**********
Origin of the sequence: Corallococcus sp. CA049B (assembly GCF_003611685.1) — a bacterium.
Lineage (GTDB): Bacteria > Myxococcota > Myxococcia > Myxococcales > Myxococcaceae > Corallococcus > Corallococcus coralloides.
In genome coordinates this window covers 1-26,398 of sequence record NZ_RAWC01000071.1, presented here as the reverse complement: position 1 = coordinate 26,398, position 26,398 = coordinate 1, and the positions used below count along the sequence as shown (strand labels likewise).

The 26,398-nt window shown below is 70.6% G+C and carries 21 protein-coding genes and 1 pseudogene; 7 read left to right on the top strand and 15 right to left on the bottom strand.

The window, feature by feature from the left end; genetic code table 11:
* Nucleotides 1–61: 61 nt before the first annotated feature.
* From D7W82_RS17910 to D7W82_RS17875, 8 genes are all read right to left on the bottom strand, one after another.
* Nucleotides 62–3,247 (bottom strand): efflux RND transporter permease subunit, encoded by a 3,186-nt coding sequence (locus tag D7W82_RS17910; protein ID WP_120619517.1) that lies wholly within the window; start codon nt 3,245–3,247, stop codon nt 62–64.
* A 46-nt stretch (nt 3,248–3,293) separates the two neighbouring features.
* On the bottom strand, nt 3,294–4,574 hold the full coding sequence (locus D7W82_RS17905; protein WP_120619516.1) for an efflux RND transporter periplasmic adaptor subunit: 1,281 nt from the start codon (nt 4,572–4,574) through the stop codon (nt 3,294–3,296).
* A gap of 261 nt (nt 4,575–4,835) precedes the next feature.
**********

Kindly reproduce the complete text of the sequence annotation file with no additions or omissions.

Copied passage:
Origin of the sequence: Corallococcus sp. CA049B (assembly GCF_003611685.1) — a bacterium.
Lineage (GTDB): Bacteria > Myxococcota > Myxococcia > Myxococcales > Myxococcaceae > Corallococcus > Corallococcus coralloides.
In genome coordinates this window covers 1-26,398 of sequence record NZ_RAWC01000071.1, presented here as the reverse complement: position 1 = coordinate 26,398, position 26,398 = coordinate 1, and the positions used below count along the sequence as shown (strand labels likewise).

The 26,398-nt window shown below is 70.6% G+C and carries 21 protein-coding genes and 1 pseudogene; 7 read left to right on the top strand and 15 right to left on the bottom strand.

The window, feature by feature from the left end; genetic code table 11:
* Nucleotides 1–61: 61 nt before the first annotated feature.
* From D7W82_RS17910 to D7W82_RS17875, 8 genes are all read right to left on the bottom strand, one after another.
* Nucleotides 62–3,247 (bottom strand): efflux RND transporter permease subunit, encoded by a 3,186-nt coding sequence (locus tag D7W82_RS17910; protein ID WP_120619517.1) that lies wholly within the window; start codon nt 3,245–3,247, stop codon nt 62–64.
* A 46-nt stretch (nt 3,248–3,293) separates the two neighbouring features.
* On the bottom strand, nt 3,294–4,574 hold the full coding sequence (locus D7W82_RS17905; protein WP_120619516.1) for an efflux RND transporter periplasmic adaptor subunit: 1,281 nt from the start codon (nt 4,572–4,574) through the stop codon (nt 3,294–3,296).
* A gap of 261 nt (nt 4,575–4,835) precedes the next feature.